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A Beautiful Fairy Tale: The Life of Actress Lois Moran Hardcover – July 1, 2005


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Product Details

  • Hardcover: 304 pages
  • Publisher: Limelight Editions (July 1, 2005)
  • Language: English
  • ISBN-10: 0879103124
  • ISBN-13: 978-0879103125
  • Product Dimensions: 6 x 1.1 x 9 inches
  • Shipping Weight: 1.6 pounds (View shipping rates and policies)
  • Average Customer Review: 4.9 out of 5 stars  See all reviews (8 customer reviews)
  • Amazon Best Sellers Rank: #2,260,873 in Books (See Top 100 in Books)

Editorial Reviews

Review

[R]epresents Buller’s...diligent efforts to place...Moran in her proper historical context for F. Scott Fitzgerald scholars. -- Movie Magazine, June 2005

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17 of 17 people found the following review helpful By Thalia's Dog on June 20, 2005
Format: Hardcover Verified Purchase
Richard Buller's knowledge seems to have no bounds. With clarity and confidence, the author presents key moments in the life of Lois Moran. He also spends a third of the book exploring her relationship with F. Scott Fitzgerald. Buller had a vast amount of information at his disposal: Moran's journal and autobiographical notes, her son Tim, and Moran herself. Plus, he researched numerous books and contemporary newspaper articles. Intimidated? Don't be. Buller pulls all the pieces of the puzzle together for us, in a seemingly effortless flow of historical events. Don't know the works of Moran or Fitzgerald? Buller provides clear summaries. Then, he takes us to the next level by analyzing how Moran influenced Fitzgerald. In addition, the book provides many pictures with helpful captions. Even if you've never heard of Lois Moran, this is a "must have" for anyone interested in F. Scott Fitzgerald, movies, or the Jazz age.
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12 of 12 people found the following review helpful By Harry Hart-Browne on June 14, 2005
Format: Hardcover
I had never heard of Lois Moran - now I am a fan! Richard Buller's fascinating account of this remarkable woman is brilliantly researched and beautifully written. Why more has not been made of this shining Hollywood star is a curious mystery. Happily, Mr. Buller fills us in with style. He describes the era adroitly and offers surprisingly intimate historical nuggets, sly humor, and a deep poignancy that moved this reader to tears. I felt as if I were walking with Lois every step of the way. Like meeting an old friend for the first time. Her gleeful, almost childlike kinship with life attracted sparkling people and events; yet her "grown-up" values guided her to always hone her gifts and to help others. A unique example that despite our heartaches, we can indeed create a "beautiful fairy tale" of our lives. A delightful, revelatory read. Inspiring.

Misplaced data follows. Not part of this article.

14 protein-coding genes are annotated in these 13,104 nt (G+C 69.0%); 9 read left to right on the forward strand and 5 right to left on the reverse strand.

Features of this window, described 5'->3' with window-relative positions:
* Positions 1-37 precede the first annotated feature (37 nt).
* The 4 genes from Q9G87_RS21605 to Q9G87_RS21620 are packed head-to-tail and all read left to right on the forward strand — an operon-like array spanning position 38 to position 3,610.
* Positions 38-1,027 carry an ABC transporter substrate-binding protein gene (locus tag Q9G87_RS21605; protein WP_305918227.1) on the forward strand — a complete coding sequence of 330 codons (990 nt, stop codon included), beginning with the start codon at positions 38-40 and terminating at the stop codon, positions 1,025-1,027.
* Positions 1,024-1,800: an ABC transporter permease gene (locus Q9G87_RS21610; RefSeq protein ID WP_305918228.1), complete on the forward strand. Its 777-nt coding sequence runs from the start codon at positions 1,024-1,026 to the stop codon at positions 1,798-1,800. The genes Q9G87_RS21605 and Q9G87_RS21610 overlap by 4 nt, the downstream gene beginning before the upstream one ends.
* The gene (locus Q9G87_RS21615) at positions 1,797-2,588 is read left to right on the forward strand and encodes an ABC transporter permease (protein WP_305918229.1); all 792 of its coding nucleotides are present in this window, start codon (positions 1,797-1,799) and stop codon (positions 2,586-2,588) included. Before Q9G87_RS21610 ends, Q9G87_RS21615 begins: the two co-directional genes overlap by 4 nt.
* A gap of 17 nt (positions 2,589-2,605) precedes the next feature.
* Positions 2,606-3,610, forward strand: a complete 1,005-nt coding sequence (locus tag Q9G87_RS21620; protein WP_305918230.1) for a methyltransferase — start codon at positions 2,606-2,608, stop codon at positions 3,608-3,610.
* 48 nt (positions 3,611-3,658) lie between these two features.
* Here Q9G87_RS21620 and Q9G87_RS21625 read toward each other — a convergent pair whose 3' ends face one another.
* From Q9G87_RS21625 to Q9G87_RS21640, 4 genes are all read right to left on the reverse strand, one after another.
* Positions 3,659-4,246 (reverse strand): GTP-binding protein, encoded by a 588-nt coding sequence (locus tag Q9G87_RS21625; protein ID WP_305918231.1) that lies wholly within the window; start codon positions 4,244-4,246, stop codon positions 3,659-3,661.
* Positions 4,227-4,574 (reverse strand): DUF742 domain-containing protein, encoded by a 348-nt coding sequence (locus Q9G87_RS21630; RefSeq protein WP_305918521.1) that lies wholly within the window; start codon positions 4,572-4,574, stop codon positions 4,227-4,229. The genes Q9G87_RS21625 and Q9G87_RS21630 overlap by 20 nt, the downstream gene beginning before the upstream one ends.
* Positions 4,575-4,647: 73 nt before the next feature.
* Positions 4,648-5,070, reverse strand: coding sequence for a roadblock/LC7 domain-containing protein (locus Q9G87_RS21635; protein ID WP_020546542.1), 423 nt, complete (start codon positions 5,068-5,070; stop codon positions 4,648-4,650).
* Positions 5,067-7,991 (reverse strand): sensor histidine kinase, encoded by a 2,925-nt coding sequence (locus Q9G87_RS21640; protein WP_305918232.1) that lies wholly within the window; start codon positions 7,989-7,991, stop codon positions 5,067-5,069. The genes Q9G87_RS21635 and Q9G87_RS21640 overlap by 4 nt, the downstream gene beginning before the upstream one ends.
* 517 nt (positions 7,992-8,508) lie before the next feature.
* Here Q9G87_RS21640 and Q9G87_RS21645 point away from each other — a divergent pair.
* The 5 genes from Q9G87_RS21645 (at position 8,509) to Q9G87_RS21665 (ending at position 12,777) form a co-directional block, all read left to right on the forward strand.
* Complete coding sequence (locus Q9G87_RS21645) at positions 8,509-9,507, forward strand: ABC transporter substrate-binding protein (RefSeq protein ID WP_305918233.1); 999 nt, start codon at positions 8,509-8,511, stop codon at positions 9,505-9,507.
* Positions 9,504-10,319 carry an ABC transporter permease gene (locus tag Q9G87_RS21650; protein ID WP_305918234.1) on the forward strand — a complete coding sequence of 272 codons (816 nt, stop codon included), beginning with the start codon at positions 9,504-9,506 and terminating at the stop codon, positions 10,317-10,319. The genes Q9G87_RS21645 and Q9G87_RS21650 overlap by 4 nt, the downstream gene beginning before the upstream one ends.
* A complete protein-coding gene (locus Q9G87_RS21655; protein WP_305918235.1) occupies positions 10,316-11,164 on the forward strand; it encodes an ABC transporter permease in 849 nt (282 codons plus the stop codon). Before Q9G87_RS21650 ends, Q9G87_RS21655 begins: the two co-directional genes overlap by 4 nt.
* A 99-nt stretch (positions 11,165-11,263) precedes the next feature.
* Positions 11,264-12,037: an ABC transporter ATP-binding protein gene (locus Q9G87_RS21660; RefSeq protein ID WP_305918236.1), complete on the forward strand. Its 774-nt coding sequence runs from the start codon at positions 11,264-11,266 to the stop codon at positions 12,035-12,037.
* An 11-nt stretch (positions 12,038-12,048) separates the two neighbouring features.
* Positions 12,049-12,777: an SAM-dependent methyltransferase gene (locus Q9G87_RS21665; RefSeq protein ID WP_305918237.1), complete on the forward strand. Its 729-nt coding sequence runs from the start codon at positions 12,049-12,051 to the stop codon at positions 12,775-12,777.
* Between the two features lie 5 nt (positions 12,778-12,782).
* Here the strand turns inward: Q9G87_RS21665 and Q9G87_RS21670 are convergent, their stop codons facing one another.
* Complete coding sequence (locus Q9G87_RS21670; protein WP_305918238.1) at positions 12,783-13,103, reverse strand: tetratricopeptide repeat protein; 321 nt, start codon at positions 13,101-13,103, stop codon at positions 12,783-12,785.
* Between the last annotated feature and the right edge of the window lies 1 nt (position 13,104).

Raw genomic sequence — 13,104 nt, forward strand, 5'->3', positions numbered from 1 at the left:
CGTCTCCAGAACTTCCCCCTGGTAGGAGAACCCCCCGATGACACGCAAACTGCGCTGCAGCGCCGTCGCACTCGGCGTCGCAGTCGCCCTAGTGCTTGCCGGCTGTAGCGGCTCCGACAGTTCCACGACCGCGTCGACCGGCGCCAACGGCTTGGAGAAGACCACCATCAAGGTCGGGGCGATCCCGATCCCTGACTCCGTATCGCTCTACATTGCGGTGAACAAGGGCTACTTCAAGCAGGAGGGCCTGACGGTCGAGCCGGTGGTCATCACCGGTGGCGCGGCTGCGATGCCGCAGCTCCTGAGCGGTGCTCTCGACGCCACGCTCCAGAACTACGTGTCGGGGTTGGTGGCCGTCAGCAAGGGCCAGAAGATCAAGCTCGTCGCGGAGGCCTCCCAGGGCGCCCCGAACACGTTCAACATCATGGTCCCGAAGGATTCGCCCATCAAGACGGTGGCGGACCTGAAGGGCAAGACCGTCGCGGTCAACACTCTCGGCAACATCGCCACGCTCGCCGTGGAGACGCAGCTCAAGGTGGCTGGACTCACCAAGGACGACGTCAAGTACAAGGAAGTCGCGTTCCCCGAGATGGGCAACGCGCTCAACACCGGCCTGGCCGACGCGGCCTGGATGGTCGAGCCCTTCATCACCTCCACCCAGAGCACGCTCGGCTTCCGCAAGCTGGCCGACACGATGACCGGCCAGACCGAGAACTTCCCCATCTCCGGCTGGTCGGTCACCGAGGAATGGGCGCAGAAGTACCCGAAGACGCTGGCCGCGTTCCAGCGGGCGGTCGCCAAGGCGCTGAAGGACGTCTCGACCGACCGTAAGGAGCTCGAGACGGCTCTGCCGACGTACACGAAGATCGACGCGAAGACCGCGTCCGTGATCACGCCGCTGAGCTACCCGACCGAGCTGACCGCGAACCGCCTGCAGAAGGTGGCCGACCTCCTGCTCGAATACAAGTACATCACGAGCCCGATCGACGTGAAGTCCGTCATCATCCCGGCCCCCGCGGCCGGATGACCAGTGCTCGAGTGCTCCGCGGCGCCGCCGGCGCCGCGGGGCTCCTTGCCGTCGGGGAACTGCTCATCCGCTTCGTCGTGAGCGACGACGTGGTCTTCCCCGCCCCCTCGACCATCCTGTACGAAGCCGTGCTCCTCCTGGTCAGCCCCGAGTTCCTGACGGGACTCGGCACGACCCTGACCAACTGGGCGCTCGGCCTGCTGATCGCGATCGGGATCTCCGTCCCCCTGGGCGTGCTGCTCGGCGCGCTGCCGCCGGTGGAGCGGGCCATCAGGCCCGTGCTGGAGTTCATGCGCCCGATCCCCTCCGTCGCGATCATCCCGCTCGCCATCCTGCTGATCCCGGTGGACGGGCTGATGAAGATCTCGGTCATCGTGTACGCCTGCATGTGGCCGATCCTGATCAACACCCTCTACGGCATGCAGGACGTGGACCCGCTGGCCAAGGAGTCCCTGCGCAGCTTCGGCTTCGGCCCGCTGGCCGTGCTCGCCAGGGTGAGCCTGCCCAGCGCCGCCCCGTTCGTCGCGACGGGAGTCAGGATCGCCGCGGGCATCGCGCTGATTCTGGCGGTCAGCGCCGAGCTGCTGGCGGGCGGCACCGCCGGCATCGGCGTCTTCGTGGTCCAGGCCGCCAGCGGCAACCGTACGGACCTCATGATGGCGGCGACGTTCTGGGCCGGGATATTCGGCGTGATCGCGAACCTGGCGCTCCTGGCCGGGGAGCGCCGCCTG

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10 of 10 people found the following review helpful By Kevin Killian HALL OF FAME on October 8, 2006
Format: Hardcover
I suppose I first encountered Lois Moran as most people did, via Scott Fitzgerald's portrayal of her as Rosemary Hoyt, the ingenue in his tragic 1934 romance TENDER IS THE NIGHT. Since Arthur Mizener identified Lois Moran as Rosemary's "original" in his 1950s biography of Fitzgerald THE FAR SIDE OF PARADISE, her name once again became recognizable, and we began to think of her as a silent film star who must have beeen cute, but surely without talent otherwise wouldn't her performances have survived? Now Richard Buller steps forward with this biography of the actress herself, both in and out of her relationship with the great novelist, and his book shows us that she's perhaps even more interesting when considered as an actress alone, and not just a Lolita-like playtoy.

Buller explores the bond between Gladys (Lois Moran's mother) and her daughter, and rebuts the myth that Gladys was a conventional stage mother who disliked her daughter's interest in married men. Gladys is worthy of a book all of her own! She took Lois from their settled life in Pittsburgh and brought her to Paris as a teen to escape the repressive US climate of the day, and to show her daughter life in big beautiful capital letters.

Stardom in the movies was only a sort of lagniappe to Lois, who abandoned Hollywood when she married in 1935. And she was signally a free-lance player, one who evaded the contractual obligations of any one studio (except for a brief and not too happy contract with Fox). That may have precipitated her withdrawal from cultural memory, however, for I think in the classical cinemaa the studio really built their stars up, and the ones who played it free-lance aren't as well remembered today. (We know Clark Gable, for example, better than we know, say, Irene Dunne.
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9 of 9 people found the following review helpful By Timothy M. Young on June 29, 2005
Format: Hardcover
Lois Moran's life and body of work, so carefully portrayed by Richard Buller, are a living tribute to the wonderment of Lois Moran, the person. Here is a portrait of some eighty years of giving without reservation to the people of this planet.

The author's insightful and diligent research, coupled with some memorable findings in her journals, papers and photographs, have made this book a true and masterfully constructed literary achievement.
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